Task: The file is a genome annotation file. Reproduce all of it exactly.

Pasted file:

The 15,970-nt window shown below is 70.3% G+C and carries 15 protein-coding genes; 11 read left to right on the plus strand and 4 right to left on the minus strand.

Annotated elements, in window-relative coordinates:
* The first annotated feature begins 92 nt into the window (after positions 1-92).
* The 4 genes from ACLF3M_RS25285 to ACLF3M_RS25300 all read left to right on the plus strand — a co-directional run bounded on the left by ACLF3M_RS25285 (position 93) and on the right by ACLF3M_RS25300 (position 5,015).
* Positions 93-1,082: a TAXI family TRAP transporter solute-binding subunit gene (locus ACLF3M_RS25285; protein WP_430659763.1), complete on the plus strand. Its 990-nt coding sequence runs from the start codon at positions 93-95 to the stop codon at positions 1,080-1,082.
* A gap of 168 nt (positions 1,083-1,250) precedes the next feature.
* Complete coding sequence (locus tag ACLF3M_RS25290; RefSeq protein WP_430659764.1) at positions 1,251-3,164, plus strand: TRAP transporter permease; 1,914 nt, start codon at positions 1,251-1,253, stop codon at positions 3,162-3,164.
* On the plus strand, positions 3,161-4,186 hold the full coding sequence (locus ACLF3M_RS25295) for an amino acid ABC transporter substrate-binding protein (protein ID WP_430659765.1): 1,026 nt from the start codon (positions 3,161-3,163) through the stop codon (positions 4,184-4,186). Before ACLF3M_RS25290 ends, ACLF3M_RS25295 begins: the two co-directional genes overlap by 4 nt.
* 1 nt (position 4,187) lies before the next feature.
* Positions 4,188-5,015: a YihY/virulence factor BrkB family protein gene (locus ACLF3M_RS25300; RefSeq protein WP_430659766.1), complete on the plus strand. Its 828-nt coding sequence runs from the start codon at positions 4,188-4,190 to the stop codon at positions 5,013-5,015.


The 15,970-nt window shown below is 70.3% G+C and carries 15 protein-coding genes; 11 read left to right on the plus strand and 4 right to left on the minus strand.

Annotated elements, in window-relative coordinates:
* The first annotated feature begins 92 nt into the window (after positions 1-92).
* The 4 genes from ACLF3M_RS25285 to ACLF3M_RS25300 all read left to right on the plus strand — a co-directional run bounded on the left by ACLF3M_RS25285 (position 93) and on the right by ACLF3M_RS25300 (position 5,015).
* Positions 93-1,082: a TAXI family TRAP transporter solute-binding subunit gene (locus ACLF3M_RS25285; protein WP_430659763.1), complete on the plus strand. Its 990-nt coding sequence runs from the start codon at positions 93-95 to the stop codon at positions 1,080-1,082.
* A gap of 168 nt (positions 1,083-1,250) precedes the next feature.
* Complete coding sequence (locus tag ACLF3M_RS25290; RefSeq protein WP_430659764.1) at positions 1,251-3,164, plus strand: TRAP transporter permease; 1,914 nt, start codon at positions 1,251-1,253, stop codon at positions 3,162-3,164.
* On the plus strand, positions 3,161-4,186 hold the full coding sequence (locus ACLF3M_RS25295) for an amino acid ABC transporter substrate-binding protein (protein ID WP_430659765.1): 1,026 nt from the start codon (positions 3,161-3,163) through the stop codon (positions 4,184-4,186). Before ACLF3M_RS25290 ends, ACLF3M_RS25295 begins: the two co-directional genes overlap by 4 nt.
* 1 nt (position 4,187) lies before the next feature.
* Positions 4,188-5,015: a YihY/virulence factor BrkB family protein gene (locus ACLF3M_RS25300; RefSeq protein WP_430659766.1), complete on the plus strand. Its 828-nt coding sequence runs from the start codon at positions 4,188-4,190 to the stop codon at positions 5,013-5,015.